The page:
SachsenLB's struggle to survive began two Saturdays ago in the eastern German city of Dresden. Siegfried Jaschinski, the head of the state-owned bank Landesbank Baden-Württemberg (LBBW), attempted to cash in on the bank's woes. After its risk ratings had mushroomed almost weekly, Jaschinski demanded that the state of Saxony provide loan guarantees for at least €4.3 billion. Otherwise, he said, LBBW would pull out of a deal to acquire SachsenLB.

But Stanislaw Tillich, the finance minister for the state of Saxony, refused at first to furnish Stuttgart-based LBBW with more than €1 billion in guarantees. Tillich reiterated his position on Monday in a second round of negotiations in the offices of Jochen Sanio, the president of the German Federal Financial Services Authority (BaFin). But Jaschinski's team refused to back down from its demand for the higher amount of €4.3 billion.

Unclear Fate

Sanio concluded the negotiations by setting an ultimatum: Unless he was presented with a solution by the weekend, he would shut down SachsenLB.

Germany's Sparkasse Group: The Quiet Giant.
DER SPIEGEL

Germany's Sparkasse Group: The Quiet Giant.

The final marathon round of negotiations took place last Wednesday at BaFin's Frankfurt offices, where the state government and bank executives haggled until the early morning hours. Sanio and Axel Weber, the head of the German Central Bank, the Bundesbank, moderated the negotiations.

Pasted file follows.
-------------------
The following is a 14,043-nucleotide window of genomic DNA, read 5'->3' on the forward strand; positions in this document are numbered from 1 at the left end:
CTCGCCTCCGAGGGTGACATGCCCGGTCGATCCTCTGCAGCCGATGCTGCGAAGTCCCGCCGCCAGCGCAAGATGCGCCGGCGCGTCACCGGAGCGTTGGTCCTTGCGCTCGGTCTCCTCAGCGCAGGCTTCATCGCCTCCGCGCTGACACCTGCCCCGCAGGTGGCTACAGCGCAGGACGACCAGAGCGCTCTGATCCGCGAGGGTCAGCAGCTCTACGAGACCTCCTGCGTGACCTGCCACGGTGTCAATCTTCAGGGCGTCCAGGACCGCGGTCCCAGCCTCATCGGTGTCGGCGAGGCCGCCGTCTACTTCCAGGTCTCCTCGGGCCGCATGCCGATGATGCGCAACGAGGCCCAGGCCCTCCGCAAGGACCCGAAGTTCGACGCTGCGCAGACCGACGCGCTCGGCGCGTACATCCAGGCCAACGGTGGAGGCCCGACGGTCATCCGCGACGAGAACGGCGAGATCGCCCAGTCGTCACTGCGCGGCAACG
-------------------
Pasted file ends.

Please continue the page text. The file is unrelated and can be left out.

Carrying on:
Georg Milbradt, the Christian Democrat governor of Saxony, joined the group at midnight, and an agreement was fleshed out in the late-night session at roughly 3:15 a.m. The state of Saxony agreed to provide guarantees of up to €2.75 billion as security against losses. To circumvent the state parliament in Saxony, the guarantee will be broken down into two payments. Reducing the individual sums involved in this way means that only the approval of the state budget committee, which Milbradt will likely win over, will be needed. But what this move will do to Milbradt's political fate remains unclear.

Not everyone is convinced that the guarantee will be sufficient. If SachsenLB suffers even more losses, LBBW will be required to bail out the bank for up to €6 billion. After that, the remaining state-owned banks and DekaBank would be required to step in. The relevant parties are negotiating the distribution of the burden at a closed-door meeting in Berlin on Wednesday.

New Ideas Needed

One thing is clear: Many state-owned banks are not even in a position to help in a bailout. Most of them have also been involved in high-risk deals with US mortgage-backed securities. In fact, the state-owned banks have committed significantly larger shares of their assets to these investments than the private banks.

This is because in the past the government was generally liable for the state-owned banks, which enabled them to lend money at lower rates. But when government liability for the state-owned banks was eliminated in 2005, the banks lost their old business model and its capacity for attracting borrowers. They were urgently in need of new ideas.